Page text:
The largest analysis of online discussions of epilepsy ever conducted — comprising 220,000 posts in the U.S. — shows that teenagers with epilepsy are avidly searching for emotional support and information on their condition. In addition, adults with epilepsy are much more likely to express feelings of helplessness — to the point of giving up — than their adolescent counterparts. These and other highlights from the analysis were presented in August at the World Congress of Psychiatry 2019. (Editor’s note: The study was published in full in Epilepsia on May 8, 2020.)
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“The internet appears to provide a much-needed outlet for people coping with epilepsy,” says lead investigator Tatiana Falcone, MD, a psychiatrist with Cleveland Clinic’s Center for Behavioral Health and Epilepsy Center. “Insights from large-scale analysis of digital conversations can help physicians better understand their patients’ mindsets and steer epilepsy societies to focus their resources on relevant topics and communication venues.”
Data acquisition and analysis
The researchers used Culturintel, a big-data analytics firm, to mine spontaneous conversations about epilepsy and suicide. Data were collected in an anonymized manner across various websites with U.S.-based IP addresses, including topical sites (such as Medscape), message boards (such as forums sponsored by the Epilepsy Foundation), social networks and blogs. The search was limited to the one-year period between September 2017 and September 2018.
After comprehensive data collection, natural language processing and text analytics were used to examine the data, employing repeated human-assisted training and review of the program output. Key research questions included how mentions of suicide in online discussions of epilepsy broke down by age (teens vs. adults), which specific topics around suicide surfaced in these discussions, sentiments expressed about suicide, and the psychographic mindset of those mentioning suicide.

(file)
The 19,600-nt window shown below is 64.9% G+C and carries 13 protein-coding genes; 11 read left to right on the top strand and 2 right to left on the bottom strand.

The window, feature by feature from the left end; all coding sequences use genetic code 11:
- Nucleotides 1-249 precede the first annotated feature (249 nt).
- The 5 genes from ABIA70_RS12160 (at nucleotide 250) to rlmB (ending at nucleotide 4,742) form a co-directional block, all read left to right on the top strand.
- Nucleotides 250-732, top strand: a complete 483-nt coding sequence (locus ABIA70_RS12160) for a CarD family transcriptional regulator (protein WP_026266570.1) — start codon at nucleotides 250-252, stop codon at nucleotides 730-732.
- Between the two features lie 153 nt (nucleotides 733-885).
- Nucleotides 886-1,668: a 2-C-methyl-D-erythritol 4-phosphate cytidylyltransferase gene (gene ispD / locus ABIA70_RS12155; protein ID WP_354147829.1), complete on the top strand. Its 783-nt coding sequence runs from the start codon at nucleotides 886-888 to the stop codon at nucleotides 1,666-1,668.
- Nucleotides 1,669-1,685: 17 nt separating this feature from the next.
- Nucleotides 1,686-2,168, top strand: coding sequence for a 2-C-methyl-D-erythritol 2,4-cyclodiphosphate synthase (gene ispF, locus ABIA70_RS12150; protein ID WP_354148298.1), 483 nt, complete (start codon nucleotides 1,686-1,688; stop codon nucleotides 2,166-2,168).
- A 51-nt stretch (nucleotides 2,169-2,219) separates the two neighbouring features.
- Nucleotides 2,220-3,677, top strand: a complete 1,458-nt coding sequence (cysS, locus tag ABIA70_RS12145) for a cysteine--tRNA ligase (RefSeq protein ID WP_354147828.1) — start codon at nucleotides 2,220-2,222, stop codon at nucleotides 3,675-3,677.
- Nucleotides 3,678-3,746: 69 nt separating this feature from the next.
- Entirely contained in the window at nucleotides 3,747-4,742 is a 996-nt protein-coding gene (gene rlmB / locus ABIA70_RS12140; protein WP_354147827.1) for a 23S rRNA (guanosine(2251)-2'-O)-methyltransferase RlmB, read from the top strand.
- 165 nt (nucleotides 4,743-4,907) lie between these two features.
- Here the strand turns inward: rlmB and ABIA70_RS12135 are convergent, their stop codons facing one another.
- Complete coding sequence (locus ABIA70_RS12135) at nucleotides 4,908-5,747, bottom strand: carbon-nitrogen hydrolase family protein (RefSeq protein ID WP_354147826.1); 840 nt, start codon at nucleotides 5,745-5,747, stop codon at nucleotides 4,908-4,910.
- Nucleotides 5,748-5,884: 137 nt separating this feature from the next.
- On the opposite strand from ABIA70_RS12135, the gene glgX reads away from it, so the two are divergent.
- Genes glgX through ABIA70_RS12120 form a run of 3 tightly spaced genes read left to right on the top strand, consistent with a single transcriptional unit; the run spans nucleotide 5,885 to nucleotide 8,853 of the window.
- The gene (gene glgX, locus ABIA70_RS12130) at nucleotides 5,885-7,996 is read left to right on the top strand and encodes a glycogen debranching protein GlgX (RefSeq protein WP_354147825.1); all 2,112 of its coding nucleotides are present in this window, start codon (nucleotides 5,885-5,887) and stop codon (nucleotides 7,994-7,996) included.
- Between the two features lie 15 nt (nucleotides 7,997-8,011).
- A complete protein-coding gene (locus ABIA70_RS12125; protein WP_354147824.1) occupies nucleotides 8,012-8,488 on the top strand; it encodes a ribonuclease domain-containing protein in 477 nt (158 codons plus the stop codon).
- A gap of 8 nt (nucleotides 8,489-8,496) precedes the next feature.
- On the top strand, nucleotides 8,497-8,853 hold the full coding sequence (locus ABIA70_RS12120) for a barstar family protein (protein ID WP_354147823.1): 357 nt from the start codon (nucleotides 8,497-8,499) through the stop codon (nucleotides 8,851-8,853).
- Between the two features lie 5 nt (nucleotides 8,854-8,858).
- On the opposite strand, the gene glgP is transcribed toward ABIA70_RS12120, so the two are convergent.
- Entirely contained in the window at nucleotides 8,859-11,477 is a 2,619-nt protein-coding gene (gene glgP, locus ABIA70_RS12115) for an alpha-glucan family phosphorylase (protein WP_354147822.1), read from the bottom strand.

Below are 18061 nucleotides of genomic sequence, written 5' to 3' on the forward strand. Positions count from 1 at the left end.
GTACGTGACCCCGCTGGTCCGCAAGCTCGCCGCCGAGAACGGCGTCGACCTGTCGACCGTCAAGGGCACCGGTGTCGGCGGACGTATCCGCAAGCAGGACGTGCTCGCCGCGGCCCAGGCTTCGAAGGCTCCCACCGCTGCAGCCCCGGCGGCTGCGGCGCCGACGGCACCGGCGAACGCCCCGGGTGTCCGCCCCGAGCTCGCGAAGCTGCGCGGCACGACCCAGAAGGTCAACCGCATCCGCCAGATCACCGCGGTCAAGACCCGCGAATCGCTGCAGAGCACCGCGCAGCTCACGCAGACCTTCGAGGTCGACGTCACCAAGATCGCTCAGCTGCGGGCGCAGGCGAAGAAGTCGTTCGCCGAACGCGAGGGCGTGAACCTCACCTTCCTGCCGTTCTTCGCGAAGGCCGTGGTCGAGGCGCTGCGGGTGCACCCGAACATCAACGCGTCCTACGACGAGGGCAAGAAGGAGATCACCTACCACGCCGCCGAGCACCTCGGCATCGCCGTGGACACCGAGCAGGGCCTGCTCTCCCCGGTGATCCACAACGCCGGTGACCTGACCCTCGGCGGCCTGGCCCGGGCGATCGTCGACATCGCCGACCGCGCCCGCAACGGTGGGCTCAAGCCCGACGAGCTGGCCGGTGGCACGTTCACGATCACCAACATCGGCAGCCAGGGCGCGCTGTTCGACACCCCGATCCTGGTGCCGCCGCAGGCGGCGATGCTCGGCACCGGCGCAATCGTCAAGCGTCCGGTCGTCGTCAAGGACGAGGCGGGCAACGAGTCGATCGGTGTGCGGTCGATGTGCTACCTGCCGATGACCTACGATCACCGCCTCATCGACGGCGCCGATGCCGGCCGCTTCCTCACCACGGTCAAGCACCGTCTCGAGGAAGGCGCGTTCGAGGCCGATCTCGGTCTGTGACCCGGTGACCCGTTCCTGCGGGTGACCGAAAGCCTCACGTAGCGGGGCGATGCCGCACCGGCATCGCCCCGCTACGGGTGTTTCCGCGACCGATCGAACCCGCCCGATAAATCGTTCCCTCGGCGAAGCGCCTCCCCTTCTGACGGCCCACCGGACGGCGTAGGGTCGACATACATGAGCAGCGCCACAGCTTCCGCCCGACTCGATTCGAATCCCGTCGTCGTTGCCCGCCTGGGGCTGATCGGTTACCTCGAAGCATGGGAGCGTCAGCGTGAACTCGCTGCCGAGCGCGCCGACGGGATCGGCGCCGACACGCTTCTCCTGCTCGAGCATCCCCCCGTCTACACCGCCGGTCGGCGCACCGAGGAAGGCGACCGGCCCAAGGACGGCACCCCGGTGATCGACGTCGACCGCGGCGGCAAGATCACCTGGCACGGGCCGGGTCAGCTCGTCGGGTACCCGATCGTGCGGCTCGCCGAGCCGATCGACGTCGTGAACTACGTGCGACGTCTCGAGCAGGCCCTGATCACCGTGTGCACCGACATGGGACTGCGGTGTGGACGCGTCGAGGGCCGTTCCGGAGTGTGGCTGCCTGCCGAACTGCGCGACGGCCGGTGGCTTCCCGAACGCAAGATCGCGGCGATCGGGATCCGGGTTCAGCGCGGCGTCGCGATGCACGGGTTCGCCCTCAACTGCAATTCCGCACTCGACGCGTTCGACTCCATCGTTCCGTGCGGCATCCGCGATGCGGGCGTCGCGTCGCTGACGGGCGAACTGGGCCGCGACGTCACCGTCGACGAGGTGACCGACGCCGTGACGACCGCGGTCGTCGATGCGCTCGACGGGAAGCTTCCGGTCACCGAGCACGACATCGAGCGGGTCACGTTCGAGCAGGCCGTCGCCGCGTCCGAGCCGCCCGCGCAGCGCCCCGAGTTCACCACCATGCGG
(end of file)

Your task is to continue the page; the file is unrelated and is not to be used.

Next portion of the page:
Of the 220,000 online conversations about epilepsy identified, 41,000 were posted by teenagers and 181,000 by adults.
Leading findings around the main research questions included the following:
- Suicide and epilepsy. Proportionally more posts were related to suicide among teens than among adults (8% vs. 3%).
- Seeking emotional support. Teenagers sought emotional support online to deal with the physical and psychological impacts of epilepsy more often than adults did (29% vs. 19%). Social consequences of seizures were brought up by 30% of teens compared with 21% of adults.
- Fears around epilepsy. Fear of the unknown was expressed by 63% of teens versus just 12% of adults. However, adults specifically expressed concerns about physical impairments from seizures more than teens did (29% vs. 21%).
- Feeling helpless. Adults expressed feelings of helplessness while still trying to cope more often than teens did (46% vs. 33%). Only 4% of teens indicated that they had “given up,” compared with 42% of adults, the largest difference seen between the demographic groups in the analysis.
Interpreting the findings
Dr. Falcone was shocked by the volume of data collected in the study. “The huge number of posts reveals how great a need there is for information and support,” she says.
She notes that while she has studied adolescents with epilepsy for the past 10 years, this analysis gives “a uniquely informative glimpse into the minds of patients.” She says it was distressing, but not surprising, to see how prevalent a theme social isolation was, noting that feeling different and being bullied at school were often-mentioned concerns among teens.
Dr. Falcone believes the small percentage of posts related to suicide (8% among teens and 3% among adults) belies the magnitude of the problem. In fact, she says, studies reveal that suicide accounts for nearly one-third of deaths among patients with epilepsy. (See this recent discussion with Dr. Falcone on epilepsy and suicide.)
She was heartened to see from the data that adolescents frequently search topical websites, such as Medscape and the Epilepsy Foundation’s site, to obtain hard content on their condition rather than engaging only on social media sites. “The Internet is often the first place that teens go for support — and for information,” she says.
A need for more digitally delivered support
Dr. Falcone says she’s found that it can be hard for adolescents to participate in treatment studies for emotional support around epilepsy. Over the years she has tried different venues to engage teens with epilepsy, such as organizing discussions at community centers, libraries and Cleveland Clinic’s epilepsy unit, but none bring in as many people as online webinars and support groups. This has led her to increasingly pursue telemedicine activities and web-based patient-physician communication, for which she was recently awarded grant funding.
“I frequently see parents of teens with epilepsy wanting to shield their children from knowing ‘too much’ about their condition for fear of upsetting them,” she adds. “But our data show that adolescents are searching for information, so it is incumbent on physicians to give them the personalized and specific guidance they need.”
The trends revealed by patients coping with this chronic disease over a lifetime were also important, she adds. Fear of physical impairment, thoughts of suicide, and feelings of helplessness and having given up were all expressed more often by adults than by teens in the analysis. “This points to the need to address epilepsy by searching relentlessly for successful treatment and by taking time to counsel patients on their emotional concerns,” Dr. Falcone concludes.